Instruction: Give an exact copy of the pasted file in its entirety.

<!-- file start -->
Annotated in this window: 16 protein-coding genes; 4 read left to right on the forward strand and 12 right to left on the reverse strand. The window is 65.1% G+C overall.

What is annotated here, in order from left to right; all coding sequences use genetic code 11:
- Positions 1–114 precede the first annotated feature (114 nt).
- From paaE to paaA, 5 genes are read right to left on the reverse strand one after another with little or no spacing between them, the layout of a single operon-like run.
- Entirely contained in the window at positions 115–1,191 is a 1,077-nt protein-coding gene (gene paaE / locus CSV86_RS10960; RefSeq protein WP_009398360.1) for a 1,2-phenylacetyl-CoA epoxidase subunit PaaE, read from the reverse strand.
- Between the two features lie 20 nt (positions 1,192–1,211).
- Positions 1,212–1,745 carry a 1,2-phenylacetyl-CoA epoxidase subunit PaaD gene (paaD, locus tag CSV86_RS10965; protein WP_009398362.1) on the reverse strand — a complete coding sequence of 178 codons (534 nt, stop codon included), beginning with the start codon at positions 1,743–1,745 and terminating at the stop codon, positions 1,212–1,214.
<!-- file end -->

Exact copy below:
Annotated in this window: 16 protein-coding genes; 4 read left to right on the forward strand and 12 right to left on the reverse strand. The window is 65.1% G+C overall.

What is annotated here, in order from left to right; all coding sequences use genetic code 11:
- Positions 1–114 precede the first annotated feature (114 nt).
- From paaE to paaA, 5 genes are read right to left on the reverse strand one after another with little or no spacing between them, the layout of a single operon-like run.
- Entirely contained in the window at positions 115–1,191 is a 1,077-nt protein-coding gene (gene paaE / locus CSV86_RS10960; RefSeq protein WP_009398360.1) for a 1,2-phenylacetyl-CoA epoxidase subunit PaaE, read from the reverse strand.
- Between the two features lie 20 nt (positions 1,192–1,211).
- Positions 1,212–1,745 carry a 1,2-phenylacetyl-CoA epoxidase subunit PaaD gene (paaD, locus tag CSV86_RS10965; protein WP_009398362.1) on the reverse strand — a complete coding sequence of 178 codons (534 nt, stop codon included), beginning with the start codon at positions 1,743–1,745 and terminating at the stop codon, positions 1,212–1,214.